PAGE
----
When you think of hacking you likely picture a dark room with dozens of monitors and a sinister figure tapping away furiously at a keyboard. This may be one type of hacking, but these days hackers aren't afraid to break into our systems in much more physical ways as well.
Physical social engineering attacks happen when the hacker either uses physical tools (flash drives, discs, etc.) or a physical point of entry (server rooms, company equipment). This article will cover the ways hackers can physically attack your network and what you can do to protect your data.
The phrase, "curiosity killed the cat" is more applicable to cyber security than you might think. Baiting is a social engineering technique that preys on human curiosity and desires to steal important data. While there are baiting methods that don't require physical contact, the techniques that do require some form of physical interaction work fast and are extremely dangerous.
Attackers will leave flash drives in high traffic areas of companies with labels like "Q4 payroll data" or "New incentive structures" in hopes of luring in curious employees. The moment the drive is inserted, malware and other hacking software is downloaded to the system and the attack is underway. By the time anyone notices something wrong, the damage is done.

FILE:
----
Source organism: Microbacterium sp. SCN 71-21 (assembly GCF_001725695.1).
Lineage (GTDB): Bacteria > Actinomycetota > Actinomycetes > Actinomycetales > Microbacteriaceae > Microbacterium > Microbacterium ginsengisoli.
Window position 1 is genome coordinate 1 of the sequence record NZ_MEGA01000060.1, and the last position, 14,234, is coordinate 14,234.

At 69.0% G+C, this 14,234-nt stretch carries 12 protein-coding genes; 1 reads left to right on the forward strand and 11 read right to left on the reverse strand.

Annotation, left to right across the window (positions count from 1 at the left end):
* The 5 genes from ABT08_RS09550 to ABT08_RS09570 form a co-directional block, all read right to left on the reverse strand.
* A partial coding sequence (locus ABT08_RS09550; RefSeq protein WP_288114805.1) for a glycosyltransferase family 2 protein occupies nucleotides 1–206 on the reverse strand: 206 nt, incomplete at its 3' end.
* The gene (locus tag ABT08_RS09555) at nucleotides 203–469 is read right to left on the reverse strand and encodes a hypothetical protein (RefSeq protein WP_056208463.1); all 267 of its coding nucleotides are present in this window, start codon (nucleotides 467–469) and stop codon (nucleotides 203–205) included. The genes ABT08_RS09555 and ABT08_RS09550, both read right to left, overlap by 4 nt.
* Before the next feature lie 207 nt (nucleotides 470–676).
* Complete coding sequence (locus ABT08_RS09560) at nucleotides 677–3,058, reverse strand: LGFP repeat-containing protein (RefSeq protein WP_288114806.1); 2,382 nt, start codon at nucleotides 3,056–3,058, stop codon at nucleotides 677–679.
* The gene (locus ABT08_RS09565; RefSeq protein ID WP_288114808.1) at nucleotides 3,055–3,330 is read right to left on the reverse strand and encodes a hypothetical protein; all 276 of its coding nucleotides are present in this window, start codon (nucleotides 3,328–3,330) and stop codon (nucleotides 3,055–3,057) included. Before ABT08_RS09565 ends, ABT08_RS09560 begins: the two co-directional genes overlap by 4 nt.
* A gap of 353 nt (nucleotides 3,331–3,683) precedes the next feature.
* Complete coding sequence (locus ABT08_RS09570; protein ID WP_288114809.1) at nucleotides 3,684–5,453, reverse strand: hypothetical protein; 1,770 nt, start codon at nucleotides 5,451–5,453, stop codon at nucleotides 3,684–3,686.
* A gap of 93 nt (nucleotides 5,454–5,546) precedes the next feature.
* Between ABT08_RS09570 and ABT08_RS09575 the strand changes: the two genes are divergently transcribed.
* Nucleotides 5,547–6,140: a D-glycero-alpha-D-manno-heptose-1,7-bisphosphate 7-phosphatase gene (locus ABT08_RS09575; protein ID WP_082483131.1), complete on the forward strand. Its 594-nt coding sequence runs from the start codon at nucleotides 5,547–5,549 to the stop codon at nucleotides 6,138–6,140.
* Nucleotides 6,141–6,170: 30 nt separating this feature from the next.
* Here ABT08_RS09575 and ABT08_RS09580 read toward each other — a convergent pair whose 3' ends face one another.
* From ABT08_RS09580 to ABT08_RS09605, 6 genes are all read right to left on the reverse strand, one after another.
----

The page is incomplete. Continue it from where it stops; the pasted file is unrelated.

If you find a suspicious flash drive or disc laying around report it to your security team and avoid plugging it into any system that has access to your network.
Tailgating and Piggybacking
Human kindness is also never safe from motivated hackers. Tailgating and piggybacking are methods that seek to take advantage of basic manners and politeness. Tailgating refers to hackers waiting for authorized personnel to access restricted areas of businesses like server rooms then sneaking in before the door closes. They will often tell stories about forgetting credentials or needing to urgently fix something in the area to convince people to hold the door or let them in.
Piggybacking is similar only using more predatory methods. Standing near restricted areas with an armful of equipment or deliveries, prompting staff to actively let them into restricted areas out of sheer kindness. Keeping staff informed on maintenance and delivery schedules can help reduce the likelihood of these types of attacks.
Setting up delivery drop off zones in public areas will also help raise red flags when employees notice people trying to deliver anything to restricted areas as well.
Know your weaknesses
Knowing where you are most vulnerable and what threats you are most at risk for is the first step to defending your company from all kinds of attacks.
Trava offers a variety of tools to help you pinpoint your weaknesses and build them up to industry standards. Trava's vulnerability scanner and risk assessment tools can give you valuable insight on where your defenses need the most help. Contact Trava today to get started!
Additional Resource: Download the infographic for an easy reference to the Top 10 things you can do now to protect your data.